MASSIVE thanks to the cheerleaders that will be out there – I know our neighborhood will be in full force as we run right through it at mile 6. And my friends, Jake, Meghan, Cindy, JR, Brendan, Lauren, Jenny, Dawn, Dan and Travis have planned a day of cheering and day-drinking. The fact that our friends want to be out in the freezing cold to catch a glimpse of us running by means everything. I can never articulate how incredible it is to know friends are waiting – it’s such a boost of energy and helps break up the distance. #blessed

Best of luck to all the runners out there: Amy, Adam, Jess, Chad, Martha (NYC!) doing the full. Lilly doing the half. And all those I have forgotten. Let’s freeze our bums off together and get it done.

First half with your head. Second half with your heart.

 

 

Pre-marathon blog posts….a review.

In preparation for this pre-marathon blog, I decided to dig up all of those posts that I have written in the past before the big race. The themes seem to be similar: nerves, strategy, and prepping myself mentally. Come along with me and let’s revisit the past…

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  • For my 4th marathon (right after I started blogging), my post was all about race prep – what to wear, what to eat. But it is sweet to remember the amazing care package my coworkers put together for me before tackling the hills of San Fran!
  • A few weeks later, I ran #5 – the same race I am doing Saturday. And similar to this year, it will be cold. This pre-race blog talked about how to pace myself…something I am not as worried about for this race.
  • In prep for London, I wrote a blog to “The Stranger at the Finish Line.” This is one of my favorites because it’s so true. And I remember finding that stranger after the race and hugging him. He too had run for Parkinson’s UK.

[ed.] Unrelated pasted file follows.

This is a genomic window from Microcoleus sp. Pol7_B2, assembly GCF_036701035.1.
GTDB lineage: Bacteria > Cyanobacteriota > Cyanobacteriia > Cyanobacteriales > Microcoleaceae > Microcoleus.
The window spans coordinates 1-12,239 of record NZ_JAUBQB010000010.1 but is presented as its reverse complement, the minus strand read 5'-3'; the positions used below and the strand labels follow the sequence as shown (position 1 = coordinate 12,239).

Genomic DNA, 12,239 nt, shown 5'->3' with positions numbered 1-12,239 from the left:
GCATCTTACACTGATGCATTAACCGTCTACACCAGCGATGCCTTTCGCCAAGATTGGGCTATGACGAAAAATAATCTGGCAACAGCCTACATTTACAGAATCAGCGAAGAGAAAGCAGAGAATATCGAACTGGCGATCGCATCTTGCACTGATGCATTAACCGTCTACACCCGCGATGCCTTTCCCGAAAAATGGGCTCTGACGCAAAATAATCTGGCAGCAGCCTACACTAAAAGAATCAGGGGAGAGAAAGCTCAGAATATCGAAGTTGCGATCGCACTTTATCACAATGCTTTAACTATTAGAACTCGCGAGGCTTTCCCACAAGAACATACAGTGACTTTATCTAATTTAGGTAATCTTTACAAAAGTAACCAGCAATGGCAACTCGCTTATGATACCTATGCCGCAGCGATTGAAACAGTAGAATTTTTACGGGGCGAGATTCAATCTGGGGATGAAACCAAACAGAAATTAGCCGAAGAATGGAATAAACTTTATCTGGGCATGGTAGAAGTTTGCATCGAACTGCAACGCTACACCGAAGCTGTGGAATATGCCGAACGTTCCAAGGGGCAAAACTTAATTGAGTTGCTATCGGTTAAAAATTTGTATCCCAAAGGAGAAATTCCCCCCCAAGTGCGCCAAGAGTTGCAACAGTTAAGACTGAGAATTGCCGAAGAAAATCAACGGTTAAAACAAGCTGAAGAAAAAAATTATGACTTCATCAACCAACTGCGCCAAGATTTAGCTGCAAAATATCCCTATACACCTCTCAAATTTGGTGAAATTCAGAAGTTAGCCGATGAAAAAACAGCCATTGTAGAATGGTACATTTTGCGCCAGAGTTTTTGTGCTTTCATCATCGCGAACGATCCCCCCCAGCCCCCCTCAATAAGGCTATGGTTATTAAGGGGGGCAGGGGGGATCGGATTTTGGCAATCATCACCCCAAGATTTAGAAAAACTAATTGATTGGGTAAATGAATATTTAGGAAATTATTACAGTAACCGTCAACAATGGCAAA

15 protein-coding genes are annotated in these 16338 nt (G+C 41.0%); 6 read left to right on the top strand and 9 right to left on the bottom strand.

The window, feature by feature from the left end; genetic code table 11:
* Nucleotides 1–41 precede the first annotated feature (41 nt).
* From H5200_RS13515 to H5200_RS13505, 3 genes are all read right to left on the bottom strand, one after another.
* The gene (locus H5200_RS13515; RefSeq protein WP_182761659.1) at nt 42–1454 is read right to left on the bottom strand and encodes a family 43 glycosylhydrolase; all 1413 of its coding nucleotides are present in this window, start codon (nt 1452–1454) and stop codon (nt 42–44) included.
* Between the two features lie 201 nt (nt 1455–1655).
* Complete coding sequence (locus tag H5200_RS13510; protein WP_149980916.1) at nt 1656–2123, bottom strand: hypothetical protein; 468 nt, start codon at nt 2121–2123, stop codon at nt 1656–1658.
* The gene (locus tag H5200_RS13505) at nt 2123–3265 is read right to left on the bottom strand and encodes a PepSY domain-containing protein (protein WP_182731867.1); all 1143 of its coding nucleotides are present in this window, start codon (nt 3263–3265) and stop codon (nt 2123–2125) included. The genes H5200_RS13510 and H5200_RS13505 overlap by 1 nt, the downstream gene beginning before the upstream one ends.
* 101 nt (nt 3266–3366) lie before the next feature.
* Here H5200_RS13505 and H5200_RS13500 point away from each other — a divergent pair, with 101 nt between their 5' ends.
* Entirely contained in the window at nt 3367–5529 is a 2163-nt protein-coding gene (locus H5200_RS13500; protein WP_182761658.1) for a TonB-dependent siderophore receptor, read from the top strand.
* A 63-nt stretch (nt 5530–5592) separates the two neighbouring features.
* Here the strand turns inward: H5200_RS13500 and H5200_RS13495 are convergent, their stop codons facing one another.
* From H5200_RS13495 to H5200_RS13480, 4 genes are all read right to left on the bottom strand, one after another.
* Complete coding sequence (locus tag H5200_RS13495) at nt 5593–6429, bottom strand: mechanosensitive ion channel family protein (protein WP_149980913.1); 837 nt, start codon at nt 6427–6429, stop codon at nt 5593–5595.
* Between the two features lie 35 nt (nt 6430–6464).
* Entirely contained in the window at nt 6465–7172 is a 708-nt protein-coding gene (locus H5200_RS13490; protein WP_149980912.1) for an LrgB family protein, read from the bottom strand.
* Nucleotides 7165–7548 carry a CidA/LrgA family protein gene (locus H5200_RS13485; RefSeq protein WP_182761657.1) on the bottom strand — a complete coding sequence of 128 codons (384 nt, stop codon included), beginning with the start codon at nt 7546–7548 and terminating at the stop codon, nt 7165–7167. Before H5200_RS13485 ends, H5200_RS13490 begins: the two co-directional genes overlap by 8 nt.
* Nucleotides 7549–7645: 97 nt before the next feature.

• For race #7, I was running Chicago for the first time. I was injured – saddled up with Achilles tendinitis so the nerves came from a different place (such as my doctor scaring the hell out of me by warning me that I could snap my Achilles and it would roll up into my calf!) But love seeing how adorable my tiny niece was at this time.
  • And then there as #8 – the day I PR’d and have been chasing down that time ever since. It was over 2 years ago that I achieved a personal best – 4:15:01. Something I am trying to beat this weekend. I ran the race with Christi in Illinois and we dominated it. Plus, rereading those inspirational messages from my London PUK friends makes me tear up even now.
  • Clearly my head wasn’t in it for #9. And clearly a poet I am not.
  • #10 was just ridiculous – running 26 laps around a 1-mile course? What were we thinking? But I love this pre-race blog because it opens with my journey into running.
  • And lastly, Chicago last year to round out #11. I was Little Miss Sunshine going into it and though I didn’t hit my goal, it was a good race.